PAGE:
Silicification of Holocene Soils in Northern Monitor Valley, Nevada
- O. A. Chadwick ,
- D. M. Hendricks and
- W. D. Nettleton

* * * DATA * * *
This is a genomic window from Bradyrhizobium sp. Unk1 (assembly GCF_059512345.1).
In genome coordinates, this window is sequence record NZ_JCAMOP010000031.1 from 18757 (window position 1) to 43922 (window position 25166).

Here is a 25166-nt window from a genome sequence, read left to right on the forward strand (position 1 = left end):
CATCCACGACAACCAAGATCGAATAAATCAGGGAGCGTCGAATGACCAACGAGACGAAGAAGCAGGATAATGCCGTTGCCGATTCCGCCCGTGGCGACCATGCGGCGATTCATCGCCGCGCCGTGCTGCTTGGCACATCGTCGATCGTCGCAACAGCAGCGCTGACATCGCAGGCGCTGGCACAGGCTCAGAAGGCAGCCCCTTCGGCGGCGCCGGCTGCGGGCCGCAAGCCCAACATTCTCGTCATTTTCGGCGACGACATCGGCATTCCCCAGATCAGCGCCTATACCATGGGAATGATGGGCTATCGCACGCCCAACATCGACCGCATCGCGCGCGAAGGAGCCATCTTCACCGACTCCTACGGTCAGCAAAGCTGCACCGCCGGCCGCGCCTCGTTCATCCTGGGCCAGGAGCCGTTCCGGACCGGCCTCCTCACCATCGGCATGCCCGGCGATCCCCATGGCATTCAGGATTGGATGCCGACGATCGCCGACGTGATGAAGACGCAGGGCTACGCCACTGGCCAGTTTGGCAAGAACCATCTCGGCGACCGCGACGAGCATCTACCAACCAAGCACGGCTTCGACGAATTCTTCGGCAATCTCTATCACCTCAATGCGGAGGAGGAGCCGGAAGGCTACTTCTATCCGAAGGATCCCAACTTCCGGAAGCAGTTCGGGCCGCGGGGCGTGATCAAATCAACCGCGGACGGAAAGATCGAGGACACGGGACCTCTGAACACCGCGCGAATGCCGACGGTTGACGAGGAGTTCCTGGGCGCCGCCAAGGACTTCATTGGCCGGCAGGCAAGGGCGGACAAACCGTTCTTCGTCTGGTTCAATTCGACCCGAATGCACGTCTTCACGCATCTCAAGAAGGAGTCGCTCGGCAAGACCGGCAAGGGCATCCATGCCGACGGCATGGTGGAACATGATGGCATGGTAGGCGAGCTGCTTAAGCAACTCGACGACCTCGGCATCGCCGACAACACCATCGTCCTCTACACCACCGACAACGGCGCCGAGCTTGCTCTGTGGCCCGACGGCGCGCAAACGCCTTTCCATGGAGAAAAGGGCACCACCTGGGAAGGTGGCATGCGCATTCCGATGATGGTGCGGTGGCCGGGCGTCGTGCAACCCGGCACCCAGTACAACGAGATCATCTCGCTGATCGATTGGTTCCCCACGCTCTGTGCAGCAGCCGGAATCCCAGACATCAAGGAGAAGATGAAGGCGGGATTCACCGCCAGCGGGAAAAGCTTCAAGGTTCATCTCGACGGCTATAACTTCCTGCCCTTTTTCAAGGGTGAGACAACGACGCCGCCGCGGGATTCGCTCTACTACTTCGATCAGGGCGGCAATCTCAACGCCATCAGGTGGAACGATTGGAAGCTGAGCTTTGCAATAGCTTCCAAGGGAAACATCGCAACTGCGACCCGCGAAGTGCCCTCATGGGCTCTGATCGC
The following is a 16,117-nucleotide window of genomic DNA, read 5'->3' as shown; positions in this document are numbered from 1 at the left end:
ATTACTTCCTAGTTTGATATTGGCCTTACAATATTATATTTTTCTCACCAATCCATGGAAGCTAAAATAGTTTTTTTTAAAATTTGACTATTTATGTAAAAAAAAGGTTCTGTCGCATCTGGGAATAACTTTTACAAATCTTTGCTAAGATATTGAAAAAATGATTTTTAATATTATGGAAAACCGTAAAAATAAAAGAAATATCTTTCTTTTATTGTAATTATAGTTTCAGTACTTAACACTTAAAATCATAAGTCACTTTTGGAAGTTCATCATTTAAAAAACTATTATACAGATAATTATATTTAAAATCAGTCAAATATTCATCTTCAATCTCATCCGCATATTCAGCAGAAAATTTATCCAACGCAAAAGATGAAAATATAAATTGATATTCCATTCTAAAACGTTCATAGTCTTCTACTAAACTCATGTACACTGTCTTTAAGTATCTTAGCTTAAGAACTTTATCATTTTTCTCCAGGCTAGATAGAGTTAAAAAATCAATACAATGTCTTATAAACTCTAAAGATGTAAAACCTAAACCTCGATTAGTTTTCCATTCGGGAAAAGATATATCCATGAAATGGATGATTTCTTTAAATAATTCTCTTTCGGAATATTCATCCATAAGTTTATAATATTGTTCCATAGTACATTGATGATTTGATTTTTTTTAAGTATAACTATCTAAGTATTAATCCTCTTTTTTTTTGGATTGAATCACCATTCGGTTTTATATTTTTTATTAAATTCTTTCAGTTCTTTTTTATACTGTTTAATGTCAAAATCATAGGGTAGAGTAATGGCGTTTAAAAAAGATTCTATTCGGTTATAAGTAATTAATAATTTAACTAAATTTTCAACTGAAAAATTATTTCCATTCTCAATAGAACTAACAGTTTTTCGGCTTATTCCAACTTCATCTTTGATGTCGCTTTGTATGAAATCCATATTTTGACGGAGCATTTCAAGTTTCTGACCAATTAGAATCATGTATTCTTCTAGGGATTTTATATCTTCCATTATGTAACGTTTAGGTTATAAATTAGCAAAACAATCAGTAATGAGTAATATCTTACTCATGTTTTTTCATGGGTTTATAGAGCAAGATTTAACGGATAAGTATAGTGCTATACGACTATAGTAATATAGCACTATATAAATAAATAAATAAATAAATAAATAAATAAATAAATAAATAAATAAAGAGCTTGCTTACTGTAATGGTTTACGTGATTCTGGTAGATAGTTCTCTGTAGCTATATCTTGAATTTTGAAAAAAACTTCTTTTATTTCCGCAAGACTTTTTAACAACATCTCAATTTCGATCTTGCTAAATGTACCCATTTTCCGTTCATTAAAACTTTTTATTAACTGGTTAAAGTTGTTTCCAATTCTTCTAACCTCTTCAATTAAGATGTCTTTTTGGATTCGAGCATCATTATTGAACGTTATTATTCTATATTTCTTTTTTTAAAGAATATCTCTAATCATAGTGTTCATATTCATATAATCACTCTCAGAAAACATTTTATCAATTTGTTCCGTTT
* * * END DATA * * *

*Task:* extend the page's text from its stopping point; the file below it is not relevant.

In Monitor Valley, Nevada, two Entisols and an Aridisol containing volcanic glass have silica cementation that is first manifest as microagglomerates and later as macroscopic (>2-mm) durinodes and weakly cemented s-matrix. The initial effect of silicification is cementation of silt and clay by opaline SiO2, producing silt- and sand-size microagglomerates that are one source of large −1.5 MPa H2O/clay values for the <2-mm soil fraction. In the illuvial zone, microagglomerates are nuclei for further silica cementation and eventual durinode formation. Volcanic glass is a major source of silica for cementation; the 0.05- to 0.10-mm sand fraction is commonly composed of >40% volcanic glass, of which 40 to 80% is partly weathered; greatest proportions of weathered glass occur at about the same depths as maximum pH. Laboratory measurements of water-soluble silica and 0.5 M NaOH extractable silica, as well as the −1.5 MPa H2O/clay ratio, provide indications of incipient silicification. These values are relatively large throughout the sola but reach maxima before decreasing with increasing depth. This pattern indicates that glass weathering and relatively short-distance silica illuviation influence these recent soils.Please view the pdf by using the Full Text (PDF) link under 'View' to the left.
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